Florissantoraphidia funerata is an extinct species of snakefly, originally assigned to the raphidiid genus Raphidia, but subsequently transferred to the genus Florissantoraphidia. The name F. funerata is derived from the Latin funeratus meaning to "bury" or "intern". The species is known from a single female specimen, the holotype, deposited in the Department of Palaeontology at the Natural History Museum in London as specimen number "In. 26922". Though they did not study the specimen, Horst Aspöck, Ulrike Aspöck and Hubert Rausch in the 1991 work Die Raphidiopteren der Erde noted and figured the specimen as an "unidentified raphidiid". Dr. Michael S. Engel first studied and described the species after finding the specimen in the Department of Palaeontology collections. He published his type description in the journal Transactions of the Kansas Academy of Science (Volume 106) in 2003.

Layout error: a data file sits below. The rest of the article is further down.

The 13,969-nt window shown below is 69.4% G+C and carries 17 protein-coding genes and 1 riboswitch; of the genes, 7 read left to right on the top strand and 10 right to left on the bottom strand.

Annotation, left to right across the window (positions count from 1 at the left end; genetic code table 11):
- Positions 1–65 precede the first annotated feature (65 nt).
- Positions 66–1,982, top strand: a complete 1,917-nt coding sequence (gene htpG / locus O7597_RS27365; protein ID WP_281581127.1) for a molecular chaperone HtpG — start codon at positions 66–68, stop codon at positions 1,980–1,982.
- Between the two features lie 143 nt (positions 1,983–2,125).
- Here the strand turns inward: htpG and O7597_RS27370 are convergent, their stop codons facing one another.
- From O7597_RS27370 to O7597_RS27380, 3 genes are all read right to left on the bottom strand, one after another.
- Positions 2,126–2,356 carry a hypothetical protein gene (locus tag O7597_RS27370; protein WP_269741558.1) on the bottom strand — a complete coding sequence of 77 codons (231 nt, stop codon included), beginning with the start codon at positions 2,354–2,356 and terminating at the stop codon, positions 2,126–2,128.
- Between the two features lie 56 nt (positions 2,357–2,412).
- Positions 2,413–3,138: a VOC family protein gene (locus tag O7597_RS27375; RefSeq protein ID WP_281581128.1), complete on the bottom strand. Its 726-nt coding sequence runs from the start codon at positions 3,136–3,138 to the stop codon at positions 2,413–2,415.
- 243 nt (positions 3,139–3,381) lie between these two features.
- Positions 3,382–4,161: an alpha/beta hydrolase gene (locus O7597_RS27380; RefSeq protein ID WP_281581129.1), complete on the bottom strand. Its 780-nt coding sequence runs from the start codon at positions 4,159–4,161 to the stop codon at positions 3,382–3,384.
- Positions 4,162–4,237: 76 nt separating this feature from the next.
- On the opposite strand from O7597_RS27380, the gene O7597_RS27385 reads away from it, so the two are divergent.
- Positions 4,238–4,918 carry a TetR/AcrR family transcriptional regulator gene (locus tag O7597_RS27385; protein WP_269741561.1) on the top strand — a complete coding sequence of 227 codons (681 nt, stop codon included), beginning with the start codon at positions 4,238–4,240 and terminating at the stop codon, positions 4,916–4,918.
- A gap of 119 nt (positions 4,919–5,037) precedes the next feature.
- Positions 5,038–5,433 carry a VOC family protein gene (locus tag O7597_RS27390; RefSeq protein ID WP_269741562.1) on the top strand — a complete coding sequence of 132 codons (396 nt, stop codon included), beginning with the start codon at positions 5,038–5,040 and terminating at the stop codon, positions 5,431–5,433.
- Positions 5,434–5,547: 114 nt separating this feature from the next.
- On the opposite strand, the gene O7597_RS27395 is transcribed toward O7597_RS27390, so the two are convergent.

F. funerata was found in the Florissant Formation, which has produced seven other species of snakefly, six in Raphidia and one in the Inocelliida genus Fibla. Out of the described snakefly specimens from the Florissant Formation, the F. funerata holotype is the most complete. Preserved as a compression fossil, the female individual is fossilized in a resting position giving a side view to the body and wings. Including the ovipositor, F. funerata is 16.5 millimetres (0.65 in) and has a forewing length of 10 millimetres (0.39 in). Of the known snakefly species, F. funerata is closest in appearance to the extinct F. mortua, which is also known from the Florissant Formation. The two cogeneric species can be separated by several features of the forewing, including a lack of terminal forks in veins along the posterior margin of the wing in F. funerata, and the radial cell bordering the pterostigma narrowing at the base in F. mortua. F. funerata was originally assigned to the genus Raphidia, but this assignment was made with hesitation by Dr. Engel as the characteristics used to separate living genera, the reproductive structures, are not preserved in most fossils and very rarely in compression fossils. Engel considered it is possible the Florrisant Formation species are members of one of the two nearctic genera Alena or Agulla. In a 2014 study Vladimir N. Makarkin and S. Bruce Archibald removed the species F. mortua and F. funerata from the genus Raphidia, and transferred them to a new, separate genus which the authors named Florissantoraphidia.